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Ground chuck, ground pork, soaked bread, sauteed onion, egg yolks, Kosher salt, pepper, nutmeg, and allspice in bowl of stand mixer.

Using the paddle attachment, beat the mixture on medium for two minutes.

Using a scale, portion the meat into one ounce portions, rolling them lightly with gloved hands and placing them on a parchment-lined baking sheet.

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Meat portioned into 1 oz balls.

If you have an electric skillet, set the skillet to 250 degrees and add 2 T clarified butter. If you do not have an electric skillet (I don’t), you can use a large skillet over medium heat. Either way, add the meatballs to the pan, turning them often with tongs until they are cooked through, which should take 7-10 minutes; you may need to do this in batches.

Using a slotted spoon, transfer the cooked meatballs to an oven-proof casserole dish. Cover the dish and place it in a warm oven while you make the sauce.

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Cooked meatballs transferred to casserole dish to keep warm in oven.

Sift 1/4 C flour over the juices in the pan and stir it in. Add 3 C beef broth and 1/4 C heavy cream, and increase the heat. Bring the liquid to a simmer and continue to let the sauce simmer until it has thickened, keeping in mind that the sauce will thicken more as it cools.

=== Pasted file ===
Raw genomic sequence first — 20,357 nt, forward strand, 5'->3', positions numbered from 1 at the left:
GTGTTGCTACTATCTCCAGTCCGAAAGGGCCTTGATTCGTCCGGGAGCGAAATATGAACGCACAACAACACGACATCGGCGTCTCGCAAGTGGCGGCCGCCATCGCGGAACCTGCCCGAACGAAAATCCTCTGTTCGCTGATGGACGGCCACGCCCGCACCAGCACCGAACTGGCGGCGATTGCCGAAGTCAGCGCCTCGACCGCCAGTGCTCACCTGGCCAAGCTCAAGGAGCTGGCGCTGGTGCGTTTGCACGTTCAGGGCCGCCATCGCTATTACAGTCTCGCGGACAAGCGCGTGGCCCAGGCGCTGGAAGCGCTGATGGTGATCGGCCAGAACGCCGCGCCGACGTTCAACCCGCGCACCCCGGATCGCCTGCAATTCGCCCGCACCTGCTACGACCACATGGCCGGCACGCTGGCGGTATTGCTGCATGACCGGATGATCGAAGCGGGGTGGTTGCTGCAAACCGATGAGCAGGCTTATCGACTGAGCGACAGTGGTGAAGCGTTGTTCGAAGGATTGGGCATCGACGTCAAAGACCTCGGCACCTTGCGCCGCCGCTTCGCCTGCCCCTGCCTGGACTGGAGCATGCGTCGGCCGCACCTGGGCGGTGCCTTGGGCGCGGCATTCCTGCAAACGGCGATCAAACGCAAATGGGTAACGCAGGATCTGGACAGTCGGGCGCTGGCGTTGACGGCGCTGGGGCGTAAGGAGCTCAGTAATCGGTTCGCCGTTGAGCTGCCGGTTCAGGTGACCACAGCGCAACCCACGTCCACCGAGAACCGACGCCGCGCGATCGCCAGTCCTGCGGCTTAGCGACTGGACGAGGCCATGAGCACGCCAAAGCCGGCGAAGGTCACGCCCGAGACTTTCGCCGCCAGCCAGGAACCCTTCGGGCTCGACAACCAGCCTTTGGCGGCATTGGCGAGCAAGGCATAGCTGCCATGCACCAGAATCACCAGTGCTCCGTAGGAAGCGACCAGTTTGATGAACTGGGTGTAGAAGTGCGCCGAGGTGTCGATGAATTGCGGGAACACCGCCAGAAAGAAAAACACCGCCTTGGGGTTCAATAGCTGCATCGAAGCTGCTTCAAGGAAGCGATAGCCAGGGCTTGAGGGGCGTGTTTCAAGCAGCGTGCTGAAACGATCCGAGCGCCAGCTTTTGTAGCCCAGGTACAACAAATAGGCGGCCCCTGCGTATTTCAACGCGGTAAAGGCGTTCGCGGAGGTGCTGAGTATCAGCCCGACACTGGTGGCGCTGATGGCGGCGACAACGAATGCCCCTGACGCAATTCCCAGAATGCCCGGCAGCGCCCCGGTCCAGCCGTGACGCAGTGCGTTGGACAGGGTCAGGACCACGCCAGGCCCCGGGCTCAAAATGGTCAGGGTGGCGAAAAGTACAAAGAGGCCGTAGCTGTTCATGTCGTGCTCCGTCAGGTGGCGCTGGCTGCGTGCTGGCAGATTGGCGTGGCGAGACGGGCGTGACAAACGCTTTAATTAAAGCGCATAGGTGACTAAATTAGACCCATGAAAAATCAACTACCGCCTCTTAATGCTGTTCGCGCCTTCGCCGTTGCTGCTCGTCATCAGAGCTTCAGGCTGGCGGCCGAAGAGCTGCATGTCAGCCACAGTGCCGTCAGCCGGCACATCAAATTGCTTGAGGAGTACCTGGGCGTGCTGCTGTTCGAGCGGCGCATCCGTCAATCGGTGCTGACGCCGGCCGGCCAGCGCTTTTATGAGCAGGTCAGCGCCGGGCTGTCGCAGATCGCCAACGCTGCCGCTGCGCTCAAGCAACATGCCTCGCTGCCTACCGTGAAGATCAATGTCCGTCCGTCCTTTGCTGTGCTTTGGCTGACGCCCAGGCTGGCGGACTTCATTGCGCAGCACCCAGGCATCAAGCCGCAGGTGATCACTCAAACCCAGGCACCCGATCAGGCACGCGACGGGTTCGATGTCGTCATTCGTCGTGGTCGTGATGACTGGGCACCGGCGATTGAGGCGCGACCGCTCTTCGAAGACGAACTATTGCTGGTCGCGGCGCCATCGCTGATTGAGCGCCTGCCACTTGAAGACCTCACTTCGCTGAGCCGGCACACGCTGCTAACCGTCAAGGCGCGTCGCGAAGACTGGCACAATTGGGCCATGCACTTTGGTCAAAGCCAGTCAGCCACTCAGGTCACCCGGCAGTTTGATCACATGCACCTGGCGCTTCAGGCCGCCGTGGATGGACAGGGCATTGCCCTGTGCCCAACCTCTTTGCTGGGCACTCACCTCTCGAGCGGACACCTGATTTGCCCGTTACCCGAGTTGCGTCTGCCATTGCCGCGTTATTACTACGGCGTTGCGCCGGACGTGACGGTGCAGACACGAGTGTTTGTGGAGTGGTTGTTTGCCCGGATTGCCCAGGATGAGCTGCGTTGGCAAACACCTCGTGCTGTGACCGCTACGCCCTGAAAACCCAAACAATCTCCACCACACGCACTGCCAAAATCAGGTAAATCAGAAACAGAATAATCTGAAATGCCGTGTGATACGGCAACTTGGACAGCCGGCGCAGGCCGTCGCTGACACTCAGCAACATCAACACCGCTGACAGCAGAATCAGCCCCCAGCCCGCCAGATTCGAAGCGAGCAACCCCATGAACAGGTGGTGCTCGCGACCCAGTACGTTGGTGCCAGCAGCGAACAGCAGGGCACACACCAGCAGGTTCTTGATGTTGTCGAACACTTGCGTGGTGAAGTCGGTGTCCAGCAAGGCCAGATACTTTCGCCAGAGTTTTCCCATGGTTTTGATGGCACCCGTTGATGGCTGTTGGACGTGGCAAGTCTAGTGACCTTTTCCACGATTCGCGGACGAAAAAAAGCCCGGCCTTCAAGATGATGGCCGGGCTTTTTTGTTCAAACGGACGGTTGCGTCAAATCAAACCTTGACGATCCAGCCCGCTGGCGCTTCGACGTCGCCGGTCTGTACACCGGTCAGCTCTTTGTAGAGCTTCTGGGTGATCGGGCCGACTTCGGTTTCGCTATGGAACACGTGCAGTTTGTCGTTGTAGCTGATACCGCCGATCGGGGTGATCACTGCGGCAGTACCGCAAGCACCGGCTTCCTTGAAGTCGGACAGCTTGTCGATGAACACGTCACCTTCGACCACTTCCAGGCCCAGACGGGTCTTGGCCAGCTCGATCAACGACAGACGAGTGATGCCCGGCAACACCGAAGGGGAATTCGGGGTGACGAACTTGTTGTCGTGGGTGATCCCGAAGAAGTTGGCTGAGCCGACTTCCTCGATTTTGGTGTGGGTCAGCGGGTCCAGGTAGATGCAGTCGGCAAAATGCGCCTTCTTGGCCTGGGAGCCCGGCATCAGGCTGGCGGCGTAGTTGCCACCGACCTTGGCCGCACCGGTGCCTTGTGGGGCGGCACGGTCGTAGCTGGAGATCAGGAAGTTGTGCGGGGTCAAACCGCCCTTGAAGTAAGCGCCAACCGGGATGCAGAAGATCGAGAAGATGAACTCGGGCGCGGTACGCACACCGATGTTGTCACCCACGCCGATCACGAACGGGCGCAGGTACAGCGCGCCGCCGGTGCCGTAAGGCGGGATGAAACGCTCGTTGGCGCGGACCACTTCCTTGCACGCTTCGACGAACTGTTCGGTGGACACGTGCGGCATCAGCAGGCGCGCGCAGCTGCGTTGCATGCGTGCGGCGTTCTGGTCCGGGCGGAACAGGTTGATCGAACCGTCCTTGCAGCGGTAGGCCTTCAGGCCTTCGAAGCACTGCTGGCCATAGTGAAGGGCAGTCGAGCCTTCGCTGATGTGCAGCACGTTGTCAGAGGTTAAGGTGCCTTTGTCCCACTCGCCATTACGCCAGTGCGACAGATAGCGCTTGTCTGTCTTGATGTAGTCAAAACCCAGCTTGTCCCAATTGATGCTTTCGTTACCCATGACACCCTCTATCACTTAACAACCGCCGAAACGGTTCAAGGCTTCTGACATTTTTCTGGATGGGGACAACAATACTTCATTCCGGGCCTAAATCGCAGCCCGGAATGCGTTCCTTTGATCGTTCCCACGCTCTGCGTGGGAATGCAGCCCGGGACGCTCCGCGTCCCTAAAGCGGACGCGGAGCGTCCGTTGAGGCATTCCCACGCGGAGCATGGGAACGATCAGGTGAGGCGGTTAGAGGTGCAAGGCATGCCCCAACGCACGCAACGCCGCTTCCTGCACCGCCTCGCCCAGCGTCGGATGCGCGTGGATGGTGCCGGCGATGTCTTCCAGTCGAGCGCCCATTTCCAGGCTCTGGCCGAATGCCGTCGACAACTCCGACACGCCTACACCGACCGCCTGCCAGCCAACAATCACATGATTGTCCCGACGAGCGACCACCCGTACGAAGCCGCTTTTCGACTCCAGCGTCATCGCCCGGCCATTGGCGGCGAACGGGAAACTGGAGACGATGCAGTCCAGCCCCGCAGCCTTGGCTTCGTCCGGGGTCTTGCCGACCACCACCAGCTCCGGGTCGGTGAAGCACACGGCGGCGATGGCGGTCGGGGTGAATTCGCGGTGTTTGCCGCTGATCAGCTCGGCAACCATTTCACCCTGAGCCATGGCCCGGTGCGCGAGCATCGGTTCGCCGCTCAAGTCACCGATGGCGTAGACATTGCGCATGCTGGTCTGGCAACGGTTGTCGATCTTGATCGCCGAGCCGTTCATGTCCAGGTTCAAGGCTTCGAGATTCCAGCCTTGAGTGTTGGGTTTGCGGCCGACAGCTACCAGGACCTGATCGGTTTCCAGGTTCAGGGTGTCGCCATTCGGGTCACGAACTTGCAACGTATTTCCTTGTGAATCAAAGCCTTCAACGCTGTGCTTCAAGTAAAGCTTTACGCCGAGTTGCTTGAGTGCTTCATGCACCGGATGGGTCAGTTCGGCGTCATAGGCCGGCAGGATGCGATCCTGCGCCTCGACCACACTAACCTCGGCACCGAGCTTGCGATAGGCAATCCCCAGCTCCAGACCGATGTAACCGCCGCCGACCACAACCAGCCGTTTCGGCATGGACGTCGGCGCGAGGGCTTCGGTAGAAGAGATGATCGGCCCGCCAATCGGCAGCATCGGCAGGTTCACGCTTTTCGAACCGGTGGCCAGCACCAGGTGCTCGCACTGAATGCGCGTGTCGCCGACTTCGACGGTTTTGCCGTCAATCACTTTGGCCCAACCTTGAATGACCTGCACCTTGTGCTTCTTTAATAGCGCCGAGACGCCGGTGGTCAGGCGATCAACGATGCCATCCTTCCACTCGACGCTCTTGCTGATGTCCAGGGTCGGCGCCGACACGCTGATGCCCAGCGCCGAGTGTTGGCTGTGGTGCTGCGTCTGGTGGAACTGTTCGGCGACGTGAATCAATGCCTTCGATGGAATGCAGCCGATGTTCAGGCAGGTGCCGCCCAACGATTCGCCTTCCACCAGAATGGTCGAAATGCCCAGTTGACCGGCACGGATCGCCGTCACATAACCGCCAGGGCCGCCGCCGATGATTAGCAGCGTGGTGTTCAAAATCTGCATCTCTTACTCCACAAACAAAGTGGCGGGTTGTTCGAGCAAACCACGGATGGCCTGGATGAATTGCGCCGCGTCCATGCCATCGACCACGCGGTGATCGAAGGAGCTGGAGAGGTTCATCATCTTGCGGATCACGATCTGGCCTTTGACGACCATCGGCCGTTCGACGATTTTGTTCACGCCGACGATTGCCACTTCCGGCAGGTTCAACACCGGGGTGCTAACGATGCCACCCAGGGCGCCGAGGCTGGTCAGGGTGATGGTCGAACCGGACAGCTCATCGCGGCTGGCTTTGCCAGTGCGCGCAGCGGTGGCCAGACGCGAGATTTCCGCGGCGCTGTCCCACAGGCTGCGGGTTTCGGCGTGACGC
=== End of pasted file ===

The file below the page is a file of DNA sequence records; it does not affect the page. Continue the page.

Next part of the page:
When the sauce has reached your desired consistency, add the warm meatballs back to the sauce.

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Meatballs added back to sauce.

Place the meatballs and sauce in a chafing dish if you plan to serve them over a long period. Of course, if you do not have a chafing dish, Alton has you covered with a method of making your own. First, set down three strips of shelf liner, forming a triangle shape. Next, place a brick on top of each piece of shelf liner, forming a triangle of bricks. Place a fuel can in the center of the brick triangle and place a second layer of bricks on top of the first; the second triangle should face the opposite direction of the first triangle. Light the fuel can and place a water-filled cake pan on top. Place a pie plate full of Swedish meatballs so it nests in the water, and you have a chafing dish. We ate these meatballs as our dinner for a couple nights, eating them with some side dishes.

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Alton’s Swedish meatballs.

While this recipe did remind me a great deal of my mom’s, I wish I had cooked the sauce a little longer, as my sauce was a little thinner than I would have preferred. Still, the sauce was very rich from the pan juices and the cream, and the nutmeg and allspice in the meatballs gave hints of warmth and spice . Swedish meatballs are not the prettiest food, but they are rich little morsels and a great contribution to any potluck… or quarantine happy hour.